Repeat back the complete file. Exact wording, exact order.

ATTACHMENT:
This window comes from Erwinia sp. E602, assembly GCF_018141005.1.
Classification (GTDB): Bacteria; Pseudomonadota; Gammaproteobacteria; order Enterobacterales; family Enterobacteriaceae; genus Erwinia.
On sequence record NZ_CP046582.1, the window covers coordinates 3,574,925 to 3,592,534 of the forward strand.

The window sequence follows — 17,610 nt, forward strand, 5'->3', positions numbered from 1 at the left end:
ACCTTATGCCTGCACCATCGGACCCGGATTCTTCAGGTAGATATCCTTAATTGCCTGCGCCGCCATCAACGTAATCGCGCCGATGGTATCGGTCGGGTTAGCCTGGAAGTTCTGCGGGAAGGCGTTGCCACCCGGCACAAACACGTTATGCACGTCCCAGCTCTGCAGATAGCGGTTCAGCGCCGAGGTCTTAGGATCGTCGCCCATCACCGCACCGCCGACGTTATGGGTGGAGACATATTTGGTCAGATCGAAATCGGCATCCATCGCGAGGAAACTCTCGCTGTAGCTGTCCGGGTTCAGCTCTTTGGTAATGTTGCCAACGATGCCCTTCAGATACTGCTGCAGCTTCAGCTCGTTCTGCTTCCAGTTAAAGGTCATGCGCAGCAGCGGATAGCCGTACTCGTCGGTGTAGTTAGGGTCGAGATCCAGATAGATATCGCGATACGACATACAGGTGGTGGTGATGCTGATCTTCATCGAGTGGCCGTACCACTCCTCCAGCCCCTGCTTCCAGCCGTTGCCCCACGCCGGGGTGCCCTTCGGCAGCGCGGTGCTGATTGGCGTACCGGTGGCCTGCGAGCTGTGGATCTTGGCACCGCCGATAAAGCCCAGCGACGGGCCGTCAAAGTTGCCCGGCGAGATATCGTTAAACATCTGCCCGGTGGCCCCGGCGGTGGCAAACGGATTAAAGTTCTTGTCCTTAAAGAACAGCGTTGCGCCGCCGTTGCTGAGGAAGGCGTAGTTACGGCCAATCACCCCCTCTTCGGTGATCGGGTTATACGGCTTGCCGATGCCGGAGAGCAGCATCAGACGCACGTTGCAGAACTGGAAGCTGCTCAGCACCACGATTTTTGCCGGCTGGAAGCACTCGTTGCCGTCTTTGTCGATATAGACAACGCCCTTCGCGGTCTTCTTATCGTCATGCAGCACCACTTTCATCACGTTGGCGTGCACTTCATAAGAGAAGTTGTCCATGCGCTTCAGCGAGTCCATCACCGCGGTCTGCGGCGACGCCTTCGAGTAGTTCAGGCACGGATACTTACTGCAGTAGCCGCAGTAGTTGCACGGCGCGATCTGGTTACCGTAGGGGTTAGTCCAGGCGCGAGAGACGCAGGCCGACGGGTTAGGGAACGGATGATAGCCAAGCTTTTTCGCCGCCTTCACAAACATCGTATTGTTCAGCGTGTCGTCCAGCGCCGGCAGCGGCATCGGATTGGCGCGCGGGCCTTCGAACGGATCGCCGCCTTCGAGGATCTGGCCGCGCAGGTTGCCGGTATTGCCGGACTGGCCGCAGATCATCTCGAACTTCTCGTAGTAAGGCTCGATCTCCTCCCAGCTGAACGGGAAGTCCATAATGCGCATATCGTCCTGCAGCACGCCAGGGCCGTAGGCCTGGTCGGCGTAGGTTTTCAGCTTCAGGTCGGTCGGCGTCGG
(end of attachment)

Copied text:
This window comes from Erwinia sp. E602, assembly GCF_018141005.1.
Classification (GTDB): Bacteria; Pseudomonadota; Gammaproteobacteria; order Enterobacterales; family Enterobacteriaceae; genus Erwinia.
On sequence record NZ_CP046582.1, the window covers coordinates 3,574,925 to 3,592,534 of the forward strand.

The window sequence follows — 17,610 nt, forward strand, 5'->3', positions numbered from 1 at the left end:
ACCTTATGCCTGCACCATCGGACCCGGATTCTTCAGGTAGATATCCTTAATTGCCTGCGCCGCCATCAACGTAATCGCGCCGATGGTATCGGTCGGGTTAGCCTGGAAGTTCTGCGGGAAGGCGTTGCCACCCGGCACAAACACGTTATGCACGTCCCAGCTCTGCAGATAGCGGTTCAGCGCCGAGGTCTTAGGATCGTCGCCCATCACCGCACCGCCGACGTTATGGGTGGAGACATATTTGGTCAGATCGAAATCGGCATCCATCGCGAGGAAACTCTCGCTGTAGCTGTCCGGGTTCAGCTCTTTGGTAATGTTGCCAACGATGCCCTTCAGATACTGCTGCAGCTTCAGCTCGTTCTGCTTCCAGTTAAAGGTCATGCGCAGCAGCGGATAGCCGTACTCGTCGGTGTAGTTAGGGTCGAGATCCAGATAGATATCGCGATACGACATACAGGTGGTGGTGATGCTGATCTTCATCGAGTGGCCGTACCACTCCTCCAGCCCCTGCTTCCAGCCGTTGCCCCACGCCGGGGTGCCCTTCGGCAGCGCGGTGCTGATTGGCGTACCGGTGGCCTGCGAGCTGTGGATCTTGGCACCGCCGATAAAGCCCAGCGACGGGCCGTCAAAGTTGCCCGGCGAGATATCGTTAAACATCTGCCCGGTGGCCCCGGCGGTGGCAAACGGATTAAAGTTCTTGTCCTTAAAGAACAGCGTTGCGCCGCCGTTGCTGAGGAAGGCGTAGTTACGGCCAATCACCCCCTCTTCGGTGATCGGGTTATACGGCTTGCCGATGCCGGAGAGCAGCATCAGACGCACGTTGCAGAACTGGAAGCTGCTCAGCACCACGATTTTTGCCGGCTGGAAGCACTCGTTGCCGTCTTTGTCGATATAGACAACGCCCTTCGCGGTCTTCTTATCGTCATGCAGCACCACTTTCATCACGTTGGCGTGCACTTCATAAGAGAAGTTGTCCATGCGCTTCAGCGAGTCCATCACCGCGGTCTGCGGCGACGCCTTCGAGTAGTTCAGGCACGGATACTTACTGCAGTAGCCGCAGTAGTTGCACGGCGCGATCTGGTTACCGTAGGGGTTAGTCCAGGCGCGAGAGACGCAGGCCGACGGGTTAGGGAACGGATGATAGCCAAGCTTTTTCGCCGCCTTCACAAACATCGTATTGTTCAGCGTGTCGTCCAGCGCCGGCAGCGGCATCGGATTGGCGCGCGGGCCTTCGAACGGATCGCCGCCTTCGAGGATCTGGCCGCGCAGGTTGCCGGTATTGCCGGACTGGCCGCAGATCATCTCGAACTTCTCGTAGTAAGGCTCGATCTCCTCCCAGCTGAACGGGAAGTCCATAATGCGCATATCGTCCTGCAGCACGCCAGGGCCGTAGGCCTGGTCGGCGTAGGTTTTCAGCTTCAGGTCGGTCGGCGTCGG